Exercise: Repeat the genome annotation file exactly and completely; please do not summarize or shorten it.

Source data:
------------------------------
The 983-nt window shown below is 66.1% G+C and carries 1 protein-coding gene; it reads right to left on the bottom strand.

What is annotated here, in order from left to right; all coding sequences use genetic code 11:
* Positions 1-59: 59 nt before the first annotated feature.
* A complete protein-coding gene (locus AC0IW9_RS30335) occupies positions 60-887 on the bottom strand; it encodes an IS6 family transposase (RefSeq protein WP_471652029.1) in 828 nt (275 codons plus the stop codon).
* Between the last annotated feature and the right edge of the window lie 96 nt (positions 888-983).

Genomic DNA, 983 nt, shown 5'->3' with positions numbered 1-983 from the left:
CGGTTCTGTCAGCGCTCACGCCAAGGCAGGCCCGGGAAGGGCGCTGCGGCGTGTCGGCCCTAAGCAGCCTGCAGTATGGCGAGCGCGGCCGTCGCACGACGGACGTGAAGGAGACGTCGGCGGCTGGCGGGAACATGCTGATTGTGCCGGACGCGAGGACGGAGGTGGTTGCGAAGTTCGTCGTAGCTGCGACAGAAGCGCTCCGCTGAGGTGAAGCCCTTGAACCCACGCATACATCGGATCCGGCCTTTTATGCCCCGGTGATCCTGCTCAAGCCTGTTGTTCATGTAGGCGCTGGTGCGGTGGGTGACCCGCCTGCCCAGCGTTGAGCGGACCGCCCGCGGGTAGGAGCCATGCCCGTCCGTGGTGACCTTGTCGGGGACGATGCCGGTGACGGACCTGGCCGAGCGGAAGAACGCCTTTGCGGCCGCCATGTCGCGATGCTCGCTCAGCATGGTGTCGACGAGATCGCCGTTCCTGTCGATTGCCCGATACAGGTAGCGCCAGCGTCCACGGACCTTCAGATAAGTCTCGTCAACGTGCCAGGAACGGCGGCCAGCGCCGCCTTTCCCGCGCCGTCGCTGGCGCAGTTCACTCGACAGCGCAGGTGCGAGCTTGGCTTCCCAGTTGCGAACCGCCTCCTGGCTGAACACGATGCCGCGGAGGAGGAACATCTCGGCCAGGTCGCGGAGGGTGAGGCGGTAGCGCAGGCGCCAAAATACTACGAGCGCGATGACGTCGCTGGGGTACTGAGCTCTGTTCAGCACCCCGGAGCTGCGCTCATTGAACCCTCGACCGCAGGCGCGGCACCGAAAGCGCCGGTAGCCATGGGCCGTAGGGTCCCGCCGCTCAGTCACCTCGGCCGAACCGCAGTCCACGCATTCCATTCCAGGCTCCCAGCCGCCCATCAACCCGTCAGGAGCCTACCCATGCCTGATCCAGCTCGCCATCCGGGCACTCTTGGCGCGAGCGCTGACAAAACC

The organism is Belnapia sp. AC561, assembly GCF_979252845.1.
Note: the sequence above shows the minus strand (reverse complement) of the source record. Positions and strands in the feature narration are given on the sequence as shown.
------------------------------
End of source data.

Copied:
The 983-nt window shown below is 66.1% G+C and carries 1 protein-coding gene; it reads right to left on the bottom strand.

What is annotated here, in order from left to right; all coding sequences use genetic code 11:
* Positions 1-59: 59 nt before the first annotated feature.
* A complete protein-coding gene (locus AC0IW9_RS30335) occupies positions 60-887 on the bottom strand; it encodes an IS6 family transposase (RefSeq protein WP_471652029.1) in 828 nt (275 codons plus the stop codon).
* Between the last annotated feature and the right edge of the window lie 96 nt (positions 888-983).

Genomic DNA, 983 nt, shown 5'->3' with positions numbered 1-983 from the left:
CGGTTCTGTCAGCGCTCACGCCAAGGCAGGCCCGGGAAGGGCGCTGCGGCGTGTCGGCCCTAAGCAGCCTGCAGTATGGCGAGCGCGGCCGTCGCACGACGGACGTGAAGGAGACGTCGGCGGCTGGCGGGAACATGCTGATTGTGCCGGACGCGAGGACGGAGGTGGTTGCGAAGTTCGTCGTAGCTGCGACAGAAGCGCTCCGCTGAGGTGAAGCCCTTGAACCCACGCATACATCGGATCCGGCCTTTTATGCCCCGGTGATCCTGCTCAAGCCTGTTGTTCATGTAGGCGCTGGTGCGGTGGGTGACCCGCCTGCCCAGCGTTGAGCGGACCGCCCGCGGGTAGGAGCCATGCCCGTCCGTGGTGACCTTGTCGGGGACGATGCCGGTGACGGACCTGGCCGAGCGGAAGAACGCCTTTGCGGCCGCCATGTCGCGATGCTCGCTCAGCATGGTGTCGACGAGATCGCCGTTCCTGTCGATTGCCCGATACAGGTAGCGCCAGCGTCCACGGACCTTCAGATAAGTCTCGTCAACGTGCCAGGAACGGCGGCCAGCGCCGCCTTTCCCGCGCCGTCGCTGGCGCAGTTCACTCGACAGCGCAGGTGCGAGCTTGGCTTCCCAGTTGCGAACCGCCTCCTGGCTGAACACGATGCCGCGGAGGAGGAACATCTCGGCCAGGTCGCGGAGGGTGAGGCGGTAGCGCAGGCGCCAAAATACTACGAGCGCGATGACGTCGCTGGGGTACTGAGCTCTGTTCAGCACCCCGGAGCTGCGCTCATTGAACCCTCGACCGCAGGCGCGGCACCGAAAGCGCCGGTAGCCATGGGCCGTAGGGTCCCGCCGCTCAGTCACCTCGGCCGAACCGCAGTCCACGCATTCCATTCCAGGCTCCCAGCCGCCCATCAACCCGTCAGGAGCCTACCCATGCCTGATCCAGCTCGCCATCCGGGCACTCTTGGCGCGAGCGCTGACAAAACC

The organism is Belnapia sp. AC561, assembly GCF_979252845.1.
Note: the sequence above shows the minus strand (reverse complement) of the source record. Positions and strands in the feature narration are given on the sequence as shown.